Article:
The example given for the use of input redirection here:
cat < lakes.txt
Doesn’t seem particularly helpful since is does the same thing as
cat lakes.txt. Please share a case where the use of input redirection,
<, makes an important contribution.
There’s redundancy in the above example because most of the built-in functions that we would want to use in redirecting input,
sort for example, already directly accept files as input. So we won’t get any added benefit from using
<. However, if a function is designed to simply read from the standard input, then
< helps us out.
Let me be more explicit. Suppose you write a function which expects some user input. The typical ways that we do this in a programming language reads directly from
stdin. It’s tedious to test or interface with this function completely through the standard input. So we may either write a collection of test input in a file or aggregate real input to this program in a file, prior to calling the function. How do we then make the program believe that it’s reading from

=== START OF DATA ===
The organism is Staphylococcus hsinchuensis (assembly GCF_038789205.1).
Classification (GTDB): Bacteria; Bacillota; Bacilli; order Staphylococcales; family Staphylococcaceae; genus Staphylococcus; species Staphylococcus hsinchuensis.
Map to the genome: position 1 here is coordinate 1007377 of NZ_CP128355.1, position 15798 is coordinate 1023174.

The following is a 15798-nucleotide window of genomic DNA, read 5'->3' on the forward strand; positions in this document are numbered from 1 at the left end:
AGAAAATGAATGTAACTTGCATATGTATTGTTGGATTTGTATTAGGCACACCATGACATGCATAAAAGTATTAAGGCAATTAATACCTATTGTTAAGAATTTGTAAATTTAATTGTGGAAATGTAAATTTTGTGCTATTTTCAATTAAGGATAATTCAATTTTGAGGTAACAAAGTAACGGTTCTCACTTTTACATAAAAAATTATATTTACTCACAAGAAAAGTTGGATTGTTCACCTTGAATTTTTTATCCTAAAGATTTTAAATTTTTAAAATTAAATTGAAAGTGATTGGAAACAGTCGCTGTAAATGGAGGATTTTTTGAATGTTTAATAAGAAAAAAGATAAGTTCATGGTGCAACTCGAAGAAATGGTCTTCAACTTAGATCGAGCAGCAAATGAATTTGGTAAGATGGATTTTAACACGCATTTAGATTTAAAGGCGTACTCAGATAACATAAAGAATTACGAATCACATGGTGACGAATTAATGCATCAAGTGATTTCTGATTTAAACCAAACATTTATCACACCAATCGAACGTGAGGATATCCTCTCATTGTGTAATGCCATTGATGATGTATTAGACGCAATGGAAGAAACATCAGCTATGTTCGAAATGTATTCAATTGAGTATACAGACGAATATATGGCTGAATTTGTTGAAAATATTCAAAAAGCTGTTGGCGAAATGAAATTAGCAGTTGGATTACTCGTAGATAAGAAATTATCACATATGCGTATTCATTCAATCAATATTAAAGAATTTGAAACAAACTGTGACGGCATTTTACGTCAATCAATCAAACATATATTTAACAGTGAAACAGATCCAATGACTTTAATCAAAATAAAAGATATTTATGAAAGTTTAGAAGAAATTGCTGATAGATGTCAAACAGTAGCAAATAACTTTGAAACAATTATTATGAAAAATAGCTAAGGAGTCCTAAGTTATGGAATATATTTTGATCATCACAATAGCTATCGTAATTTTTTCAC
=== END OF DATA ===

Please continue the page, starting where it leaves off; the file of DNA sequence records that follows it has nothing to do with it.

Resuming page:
stdin while it’s actually reading from the file we made? We accomplish this by using
< where on the left side, we have our (executable) program and on the right we have the file we created. In this way, we pass all of the input to the function at once. This proves to be extremely handy in testing and interacting with programs in the command line.